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Graham Rice's New Plants Blog

Graham Rice Garden writer and plantsman Northamptonshire and Pennsylvania

Editor-in-Chief of the RHS Encyclopedia of Perennials; writer for a wide range of newspapers and magazines including The Garden and The Plantsman; member of the RHS Herbaceous Plant Committee and Floral Trials Committee; author of many books on plants and gardens.

  • Date Joined: 18 Oct 2006

Recent Comments

  • Begonia 'Fragrant Falls Improved': Scented trailing begonias from T&M

    Graham Rice on 20 Feb 2014 at 03:35 PM
    Begonia 'Fragrant Falls Improved': Scented trailing begonias from T&M. Imes ©Thompson & MorganScented trailing begonias for hanging baskets – doesn't that sound marvelous? Well, here they are, after almost ten years development – the latest from the breeding work at Thompson & Morgan.

    T&M introduced ‘Aromatics’, the work of a Belgian breeder, in 2005 but they felt that the scent needed to be stronger and the colours needed to be better. So in 2006 they began to develop their own range and introduced ‘Fragrant Falls Apricot’ at Chelsea in 2011. Unfortunately, it proved rather difficult to propagate as it produced so few cuttings. But, now, after more development, T&M are introducing ‘Fragrant Falls Improved’, in three colours (left, click to enlarge) – all scented, all with double flowers.

    Each flower of ‘Apricot Delight’ features a blend of apricot shades with a rose fragrance while the flowers of ‘Lemon Fizz’ come in shades of lemon with a sharp citrus scent. The rose-scented ‘Rose Syllabub’ is pale pink with a dark pink picotee edge.

    All are ideal for hanging baskets, with a compact semi-trailing habit. They will bloom through the summer until frosts and even put on a good show in wet summers and on shady parts of the patio.

    You can order a collection of ‘Fragrant Falls Improved’ begonias from Thompson & Morgan. Or you can order Begonia ‘Apricot Delight’ and Begonia ‘Lemon Fizz’ and Begonia ‘Rose Syllabub’ separately.




  • Pelargonium ‘Angel’s Perfume’: Colourful flowers, fragrant foliage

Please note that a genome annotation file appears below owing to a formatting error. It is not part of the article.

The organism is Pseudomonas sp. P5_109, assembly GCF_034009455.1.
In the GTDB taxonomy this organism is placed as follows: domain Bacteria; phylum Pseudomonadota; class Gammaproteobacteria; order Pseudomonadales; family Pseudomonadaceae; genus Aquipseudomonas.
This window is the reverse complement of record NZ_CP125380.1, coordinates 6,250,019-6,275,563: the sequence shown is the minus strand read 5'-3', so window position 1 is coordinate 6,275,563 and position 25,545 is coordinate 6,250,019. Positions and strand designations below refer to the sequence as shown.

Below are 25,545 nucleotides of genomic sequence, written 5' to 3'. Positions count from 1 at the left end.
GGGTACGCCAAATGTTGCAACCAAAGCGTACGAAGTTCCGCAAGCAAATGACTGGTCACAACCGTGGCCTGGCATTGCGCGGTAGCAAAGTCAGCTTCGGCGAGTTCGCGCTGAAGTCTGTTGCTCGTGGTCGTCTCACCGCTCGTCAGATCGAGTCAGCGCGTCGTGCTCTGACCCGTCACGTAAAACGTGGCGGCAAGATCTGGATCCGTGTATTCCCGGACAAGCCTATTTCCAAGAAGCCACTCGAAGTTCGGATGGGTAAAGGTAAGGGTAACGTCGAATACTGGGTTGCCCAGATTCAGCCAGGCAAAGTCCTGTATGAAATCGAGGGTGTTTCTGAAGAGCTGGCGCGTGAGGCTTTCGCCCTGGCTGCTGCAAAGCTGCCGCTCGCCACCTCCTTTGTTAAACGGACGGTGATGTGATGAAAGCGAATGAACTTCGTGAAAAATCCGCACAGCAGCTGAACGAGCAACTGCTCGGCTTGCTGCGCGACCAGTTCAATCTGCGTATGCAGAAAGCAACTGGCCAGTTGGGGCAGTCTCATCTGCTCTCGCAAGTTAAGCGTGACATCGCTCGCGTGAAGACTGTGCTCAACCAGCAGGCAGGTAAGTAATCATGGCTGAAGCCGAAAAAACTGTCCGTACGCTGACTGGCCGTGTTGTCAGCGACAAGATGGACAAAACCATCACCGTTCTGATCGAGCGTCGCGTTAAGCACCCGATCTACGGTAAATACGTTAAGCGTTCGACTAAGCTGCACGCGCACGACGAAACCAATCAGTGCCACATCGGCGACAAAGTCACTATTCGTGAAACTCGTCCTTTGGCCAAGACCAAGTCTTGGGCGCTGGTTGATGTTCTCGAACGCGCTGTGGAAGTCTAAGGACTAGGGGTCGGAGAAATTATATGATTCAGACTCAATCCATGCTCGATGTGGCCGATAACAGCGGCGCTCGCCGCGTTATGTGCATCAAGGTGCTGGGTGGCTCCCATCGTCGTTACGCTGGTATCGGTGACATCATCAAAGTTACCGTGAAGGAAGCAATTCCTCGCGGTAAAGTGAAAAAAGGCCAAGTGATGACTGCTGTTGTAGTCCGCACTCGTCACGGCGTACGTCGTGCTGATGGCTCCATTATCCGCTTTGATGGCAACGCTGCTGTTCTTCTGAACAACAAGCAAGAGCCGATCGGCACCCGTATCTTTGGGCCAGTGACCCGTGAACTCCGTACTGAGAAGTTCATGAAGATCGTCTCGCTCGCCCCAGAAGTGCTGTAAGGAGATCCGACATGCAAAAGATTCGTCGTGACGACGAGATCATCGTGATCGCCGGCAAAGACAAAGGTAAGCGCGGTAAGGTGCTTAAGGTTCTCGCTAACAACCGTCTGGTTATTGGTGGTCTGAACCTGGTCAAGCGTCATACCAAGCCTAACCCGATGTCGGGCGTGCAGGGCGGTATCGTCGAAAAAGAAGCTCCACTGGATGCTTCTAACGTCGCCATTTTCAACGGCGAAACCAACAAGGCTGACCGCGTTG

Graham Rice on 14 Feb 2014 at 01:21 PM
    Pelargonium 'Angel's Perfume' is ideal for basketsDevelopments in what we all call geraniums – zonal pelargoniums – are fast and furious around the world with new colours and colour combinations, and continual refinements and improvements in habit and reliability. Ivy-leaved geraniums, too, are steadily being improved and in recent years we’ve also seen better Regal pelargoniums, especially for outdoor containers. Now Angel pelargoniums are also in focus.

    Many of us will remember the long series of fine exhibits at flower shows from Derek Lloyd Dean who did such an admirable job ensuring that so many Angel pelargoniums were preserved. Now PAC-Elsner, for many years the world’s top pelargonium breeders, have turned their attention to these small-flowered prettily patterned Angel types in the form of the Angel Eyes Series – the latest of which adds aromatic foliage to the colourful flowers.

    ‘Angel’s Perfume’ features a mass of flowers, over a long summer season, each bloom made up of two burgundy upper petals and three pink lower petals splashed in burgundy. The plants start to bloom in June, continue into the autumn, and if containers are brought into the conservatory they should flower into the winter. Reaching 30-38cm in height, plants develop a spreading, slightly arching habit making them ideal in containers, especially as specimens.

    The final flourish - the perfume - comes in the form of the lemon-scented foliage giving this plant the rare combination of an amazingly colourful floral display plus aromatic leaves. Ideal in a patio container.

    By the way, just to be clear, the correct name for this plant is Angel’s Perfume (‘Pacperfu’) but some nurseries are selling it as ‘Angel Eyes Perfume’.